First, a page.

One year after 10 Black people were murdered in Buffalo by a killer influenced by the racist “Great Replacement” conspiracy theory and just over a week after eight people were murdered in Allen, Texas, by a killer steeped in neo-Nazism, Republicans on the House Homeland Security Subcommittee on Oversight, Investigations, and Accountability are holding a hearing on May 16 into “increasing” left-wing violence. Chairman Dan Bishop (R-NC) announcing the hearing wrote, “The left-wing lawlessness Americans experienced during the summer of 2020 was, unfortunately, only the beginning of a long season of political violence and intimidation… This increasing political violence cannot remain unchecked.”
Bishop’s assertions fly in the face of facts. All relevant federal law enforcement agencies, including the FBI, DHS, and the National Counterterrorism Center have stated that the major threat of extremist violence and domestic terrorism comes from the far right – that white supremacy and antigovernment ideations are the main threats to our nation. In June 2020, the State Department also announced that white supremacist terrorism is “a serious challenge for the global community.”
Other analyses of terrorist data concur. In 2020, the Center for Strategic and International Studies (CSIS) made the following conclusions: far-right terrorism has significantly outpaced other terrorism from the far left or Islamic extremists, right-wing attacks and plots have been the majority of terrorist incidents since 1994, and right-wing attacks and plots have grown significantly. CSIS found that right-wing extremists perpetrated over 90 percent of these incidents between January 1 and May 8, 2020. Of the 30 fatalities from terrorism in 2021, 28 resulted from far-right attacks. A Washington Post analysis of CSIS data found, “The surge [of terrorist violence] reflects a growing threat from homegrown terrorism not seen in a quarter-century, with right-wing extremist attacks and plots greatly eclipsing those from the far left and causing more deaths.”
The subcommittee’s hearing seems to be more of a disinformation and propaganda exercise than a good faith effort to protect Americans from political violence. Just as former President Trump falsely portrayed racial justice protestors in 2020 as left-wing radicals, and many Republicans are downplaying the seriousness of the January 6 insurrection, we’re again seeing a determination to negate the very existence of violence coming from the far right.
No one is denying that far-left violence occurs and should be stopped, that in prior eras it was a dominant form of domestic terrorism, or that there have been violent far-left attacks during racial justice protests and other incidents. A police officer’s life was tragically taken in 2020, a police station burned down, and other property destroyed. There is no situation in which violence is acceptable to create political change in a democracy. But the idea that there is any equivalency between the threats to our nation and democracy from far-left extremists and far-right extremists is simply false.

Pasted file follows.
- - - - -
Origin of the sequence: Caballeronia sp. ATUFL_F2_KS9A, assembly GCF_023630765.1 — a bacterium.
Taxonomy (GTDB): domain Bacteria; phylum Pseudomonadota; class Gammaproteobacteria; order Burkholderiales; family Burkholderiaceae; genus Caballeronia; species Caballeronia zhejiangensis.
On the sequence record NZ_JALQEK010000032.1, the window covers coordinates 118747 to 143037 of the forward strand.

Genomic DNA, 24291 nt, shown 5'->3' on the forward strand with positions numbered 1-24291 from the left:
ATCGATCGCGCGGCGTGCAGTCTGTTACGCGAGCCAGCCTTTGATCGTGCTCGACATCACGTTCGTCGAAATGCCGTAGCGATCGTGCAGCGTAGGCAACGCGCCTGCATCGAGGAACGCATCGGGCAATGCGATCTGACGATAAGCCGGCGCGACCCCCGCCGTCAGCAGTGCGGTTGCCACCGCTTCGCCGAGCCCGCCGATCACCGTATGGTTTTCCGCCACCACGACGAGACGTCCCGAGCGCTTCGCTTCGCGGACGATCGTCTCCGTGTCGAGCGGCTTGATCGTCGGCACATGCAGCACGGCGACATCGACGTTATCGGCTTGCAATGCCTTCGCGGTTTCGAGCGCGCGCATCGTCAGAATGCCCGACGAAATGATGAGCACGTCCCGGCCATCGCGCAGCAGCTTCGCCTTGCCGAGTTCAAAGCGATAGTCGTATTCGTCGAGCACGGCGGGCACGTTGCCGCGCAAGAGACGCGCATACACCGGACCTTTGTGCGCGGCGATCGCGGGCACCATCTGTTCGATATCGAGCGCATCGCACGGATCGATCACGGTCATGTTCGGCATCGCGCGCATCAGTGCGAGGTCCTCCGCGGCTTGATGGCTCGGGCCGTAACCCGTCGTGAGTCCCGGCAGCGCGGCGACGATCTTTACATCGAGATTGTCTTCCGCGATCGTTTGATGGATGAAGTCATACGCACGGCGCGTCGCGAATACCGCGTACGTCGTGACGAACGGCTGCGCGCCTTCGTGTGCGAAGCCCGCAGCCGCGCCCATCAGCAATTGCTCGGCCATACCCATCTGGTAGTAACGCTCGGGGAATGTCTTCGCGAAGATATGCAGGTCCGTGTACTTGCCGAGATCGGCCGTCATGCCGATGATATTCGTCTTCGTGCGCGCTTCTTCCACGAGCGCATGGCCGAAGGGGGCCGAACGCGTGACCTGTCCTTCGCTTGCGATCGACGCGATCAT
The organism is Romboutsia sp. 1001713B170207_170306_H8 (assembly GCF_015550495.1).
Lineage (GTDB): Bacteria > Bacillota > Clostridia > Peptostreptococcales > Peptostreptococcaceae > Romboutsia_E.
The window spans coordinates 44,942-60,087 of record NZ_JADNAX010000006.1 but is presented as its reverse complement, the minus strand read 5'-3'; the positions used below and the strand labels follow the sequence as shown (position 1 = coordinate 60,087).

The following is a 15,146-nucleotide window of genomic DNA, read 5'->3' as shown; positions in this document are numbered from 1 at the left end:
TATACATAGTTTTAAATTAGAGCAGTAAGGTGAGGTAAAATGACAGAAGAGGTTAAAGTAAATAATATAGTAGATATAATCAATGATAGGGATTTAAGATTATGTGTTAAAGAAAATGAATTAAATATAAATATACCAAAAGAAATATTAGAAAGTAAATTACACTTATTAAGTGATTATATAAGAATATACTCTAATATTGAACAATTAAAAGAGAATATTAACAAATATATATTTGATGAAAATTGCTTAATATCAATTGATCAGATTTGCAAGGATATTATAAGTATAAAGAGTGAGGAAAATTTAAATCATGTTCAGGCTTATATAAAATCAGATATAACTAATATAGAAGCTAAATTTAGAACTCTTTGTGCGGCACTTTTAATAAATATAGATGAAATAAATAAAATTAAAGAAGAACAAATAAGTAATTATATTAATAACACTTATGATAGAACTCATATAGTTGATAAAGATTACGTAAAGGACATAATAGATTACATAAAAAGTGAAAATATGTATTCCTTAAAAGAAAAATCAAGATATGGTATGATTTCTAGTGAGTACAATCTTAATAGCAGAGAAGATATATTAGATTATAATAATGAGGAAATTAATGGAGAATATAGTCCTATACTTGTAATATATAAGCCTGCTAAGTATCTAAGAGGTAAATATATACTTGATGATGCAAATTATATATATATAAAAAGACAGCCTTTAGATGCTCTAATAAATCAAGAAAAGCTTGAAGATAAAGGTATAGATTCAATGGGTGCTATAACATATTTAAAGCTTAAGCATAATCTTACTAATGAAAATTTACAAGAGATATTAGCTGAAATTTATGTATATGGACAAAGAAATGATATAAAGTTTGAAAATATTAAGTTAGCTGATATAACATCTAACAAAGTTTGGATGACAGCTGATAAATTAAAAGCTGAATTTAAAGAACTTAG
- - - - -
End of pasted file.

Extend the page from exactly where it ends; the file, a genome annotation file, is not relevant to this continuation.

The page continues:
The cost of thinking otherwise is too high. Focusing on a phantom left-wing menace and ignoring the far-right threat means more danger to Americans and our institutions. Just this year, we’ve seen violent attacks and threats from far-right actors on LGBTQ+ people at harmless Drag Queen story hours, threats by neo-Nazis to kill journalists, a “White Lives Matter”member arrested for attempting to burn down a church hosting an LGBTQ+ event, a founder of the neo-Nazi Atomwaffen Division arrested in a plot to destroy Baltimore’s power grid, and former Speaker of the House Nancy Pelosi’s husband Paul viciously attacked by a man steeped in far-right conspiracy theories who believed that the 2020 election had been stolen. And we’ve had a series of mass murders in recent years on Jews, Muslims, Latinos, and others, many in their houses of worship, inspired by white supremacy. Of critical importance, we cannot forget that far-right extremists targeted the fundamental elements of our democracy with the January 6 insurrection, which killed five people and injured 140 police officers. These instances are not coming from, to use Bishop’s words, “left-wing organized violence.”
Accurately and honestly assessing terrorist threats is of vital importance to protecting the safety of our communities, our national security, and our democracy. Perhaps this subcommittee’s Republicans aren’t bothered by engaging in pure political theater, but if they cared about keeping Americans safe from extremist violence, this hearing would address the significant threat from the far right. Hearings designed to fuel disinformation are unworthy of our elected leaders, a waste of taxpayer resources, and dangerous. We deserve better.